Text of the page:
The Pearl of Great Price: Pius VI & the Sack of Rome
Publication Date: February 6, 2020
In 1797, Revolutionary France, with the dynamic young General Bonaparte in command of its armies, set upon the conquest of Europe, both by taking territory and by spreading the new ideology. Pope Pius VI, though firmly opposed to the Revolution, nonetheless thought he had spared Rome from its march by granting Napoleon control over the papal lands in Tuscany, where the popes had reigned for a millennium. But the accidental death of a French general, living in Rome at the residence of the French ambassador, Napoleon's own brother, gave the Revolutionary government at Paris the excuse it needed to invade the Eternal City.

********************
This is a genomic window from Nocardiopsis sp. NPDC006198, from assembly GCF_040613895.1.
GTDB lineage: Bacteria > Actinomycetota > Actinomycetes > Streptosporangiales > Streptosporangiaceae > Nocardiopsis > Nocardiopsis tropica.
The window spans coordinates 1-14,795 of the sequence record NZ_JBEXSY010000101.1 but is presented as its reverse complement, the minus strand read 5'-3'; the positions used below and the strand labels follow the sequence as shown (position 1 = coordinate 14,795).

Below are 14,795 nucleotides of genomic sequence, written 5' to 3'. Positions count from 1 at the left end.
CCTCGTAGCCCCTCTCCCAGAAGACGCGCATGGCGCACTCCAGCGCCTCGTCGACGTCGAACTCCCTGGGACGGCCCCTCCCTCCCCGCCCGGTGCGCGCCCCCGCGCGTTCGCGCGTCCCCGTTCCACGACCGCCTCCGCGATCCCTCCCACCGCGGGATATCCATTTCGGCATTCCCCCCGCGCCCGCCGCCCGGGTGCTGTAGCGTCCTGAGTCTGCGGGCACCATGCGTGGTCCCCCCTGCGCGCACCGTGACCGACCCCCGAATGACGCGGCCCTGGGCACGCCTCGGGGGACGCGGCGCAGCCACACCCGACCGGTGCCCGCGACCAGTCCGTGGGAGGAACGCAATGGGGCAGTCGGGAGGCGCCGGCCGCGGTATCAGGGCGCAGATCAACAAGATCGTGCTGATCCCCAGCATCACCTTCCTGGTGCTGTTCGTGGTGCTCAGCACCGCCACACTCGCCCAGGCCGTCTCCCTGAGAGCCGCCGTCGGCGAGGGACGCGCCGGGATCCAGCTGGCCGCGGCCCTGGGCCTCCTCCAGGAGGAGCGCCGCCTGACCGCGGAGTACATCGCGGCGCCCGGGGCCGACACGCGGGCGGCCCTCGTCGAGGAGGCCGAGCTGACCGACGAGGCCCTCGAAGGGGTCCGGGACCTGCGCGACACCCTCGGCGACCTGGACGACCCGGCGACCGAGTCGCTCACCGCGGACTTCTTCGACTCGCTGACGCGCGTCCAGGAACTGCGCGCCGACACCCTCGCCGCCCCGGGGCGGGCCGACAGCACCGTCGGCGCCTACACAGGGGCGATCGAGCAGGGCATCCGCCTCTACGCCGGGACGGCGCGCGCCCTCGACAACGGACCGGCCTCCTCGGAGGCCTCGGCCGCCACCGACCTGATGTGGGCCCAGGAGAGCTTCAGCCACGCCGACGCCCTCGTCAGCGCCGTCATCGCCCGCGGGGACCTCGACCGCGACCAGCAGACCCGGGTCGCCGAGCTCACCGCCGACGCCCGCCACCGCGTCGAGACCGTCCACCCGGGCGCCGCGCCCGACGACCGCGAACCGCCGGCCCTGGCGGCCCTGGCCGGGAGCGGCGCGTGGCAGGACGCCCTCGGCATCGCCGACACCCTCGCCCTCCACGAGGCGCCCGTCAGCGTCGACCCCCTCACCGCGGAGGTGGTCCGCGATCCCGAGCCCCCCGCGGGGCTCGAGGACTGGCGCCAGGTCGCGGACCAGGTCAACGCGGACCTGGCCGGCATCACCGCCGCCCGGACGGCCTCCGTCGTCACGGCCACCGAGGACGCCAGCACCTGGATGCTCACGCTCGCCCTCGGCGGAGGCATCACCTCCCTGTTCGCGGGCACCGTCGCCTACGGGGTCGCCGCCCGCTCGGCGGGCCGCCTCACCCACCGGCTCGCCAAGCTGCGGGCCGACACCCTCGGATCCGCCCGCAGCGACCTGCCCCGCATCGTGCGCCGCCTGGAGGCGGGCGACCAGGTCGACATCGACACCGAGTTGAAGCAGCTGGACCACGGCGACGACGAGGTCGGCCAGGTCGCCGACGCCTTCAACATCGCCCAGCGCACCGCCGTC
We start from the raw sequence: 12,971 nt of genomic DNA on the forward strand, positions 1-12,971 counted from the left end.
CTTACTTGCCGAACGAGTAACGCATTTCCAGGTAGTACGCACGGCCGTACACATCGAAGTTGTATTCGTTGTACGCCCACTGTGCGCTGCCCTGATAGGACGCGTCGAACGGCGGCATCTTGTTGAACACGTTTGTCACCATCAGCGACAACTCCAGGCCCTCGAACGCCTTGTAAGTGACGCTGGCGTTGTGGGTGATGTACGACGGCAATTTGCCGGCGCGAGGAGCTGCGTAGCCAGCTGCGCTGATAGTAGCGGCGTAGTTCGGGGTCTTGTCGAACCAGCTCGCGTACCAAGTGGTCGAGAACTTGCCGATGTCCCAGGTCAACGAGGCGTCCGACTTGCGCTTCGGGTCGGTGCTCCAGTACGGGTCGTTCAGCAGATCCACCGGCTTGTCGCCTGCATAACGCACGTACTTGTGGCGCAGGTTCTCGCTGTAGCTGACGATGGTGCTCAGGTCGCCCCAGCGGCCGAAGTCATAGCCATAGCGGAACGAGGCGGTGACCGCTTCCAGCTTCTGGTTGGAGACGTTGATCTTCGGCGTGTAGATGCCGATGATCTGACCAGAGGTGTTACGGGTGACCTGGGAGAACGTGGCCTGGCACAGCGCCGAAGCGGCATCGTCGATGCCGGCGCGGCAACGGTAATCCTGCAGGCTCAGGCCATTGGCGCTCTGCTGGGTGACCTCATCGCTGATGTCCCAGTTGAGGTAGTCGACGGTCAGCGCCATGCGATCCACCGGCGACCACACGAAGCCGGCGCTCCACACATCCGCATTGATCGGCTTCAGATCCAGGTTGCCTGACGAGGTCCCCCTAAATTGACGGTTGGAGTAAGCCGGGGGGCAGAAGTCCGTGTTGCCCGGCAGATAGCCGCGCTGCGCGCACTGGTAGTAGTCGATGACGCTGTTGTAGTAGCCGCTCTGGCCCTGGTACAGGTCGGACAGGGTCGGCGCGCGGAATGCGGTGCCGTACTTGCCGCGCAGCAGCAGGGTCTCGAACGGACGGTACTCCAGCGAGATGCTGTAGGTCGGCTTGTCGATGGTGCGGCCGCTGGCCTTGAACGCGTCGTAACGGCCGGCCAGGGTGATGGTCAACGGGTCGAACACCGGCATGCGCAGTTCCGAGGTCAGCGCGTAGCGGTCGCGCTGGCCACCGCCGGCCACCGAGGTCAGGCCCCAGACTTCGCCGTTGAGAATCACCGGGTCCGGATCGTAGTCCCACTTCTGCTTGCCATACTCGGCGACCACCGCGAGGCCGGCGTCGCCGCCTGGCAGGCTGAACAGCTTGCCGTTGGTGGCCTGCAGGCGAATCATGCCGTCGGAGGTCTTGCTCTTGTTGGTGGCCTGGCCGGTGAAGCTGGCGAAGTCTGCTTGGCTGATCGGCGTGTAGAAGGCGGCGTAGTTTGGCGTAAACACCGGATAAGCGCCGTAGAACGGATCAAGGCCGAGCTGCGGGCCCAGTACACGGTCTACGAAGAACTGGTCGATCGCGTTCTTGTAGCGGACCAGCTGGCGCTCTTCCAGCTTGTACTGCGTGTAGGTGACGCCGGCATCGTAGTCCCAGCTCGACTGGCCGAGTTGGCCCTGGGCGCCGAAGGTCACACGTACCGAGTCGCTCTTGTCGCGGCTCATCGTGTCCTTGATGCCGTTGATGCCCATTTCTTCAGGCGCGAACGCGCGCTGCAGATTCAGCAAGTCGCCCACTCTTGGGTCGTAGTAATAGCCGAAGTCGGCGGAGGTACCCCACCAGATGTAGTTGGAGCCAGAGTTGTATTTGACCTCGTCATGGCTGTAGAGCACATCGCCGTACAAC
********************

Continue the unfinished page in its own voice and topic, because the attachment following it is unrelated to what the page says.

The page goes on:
This is the story of the sack of Rome, and the actual and figurative siege of the Church at the hands of the Revolution, which sought to make Pius VI the last of his line— the Last Pope.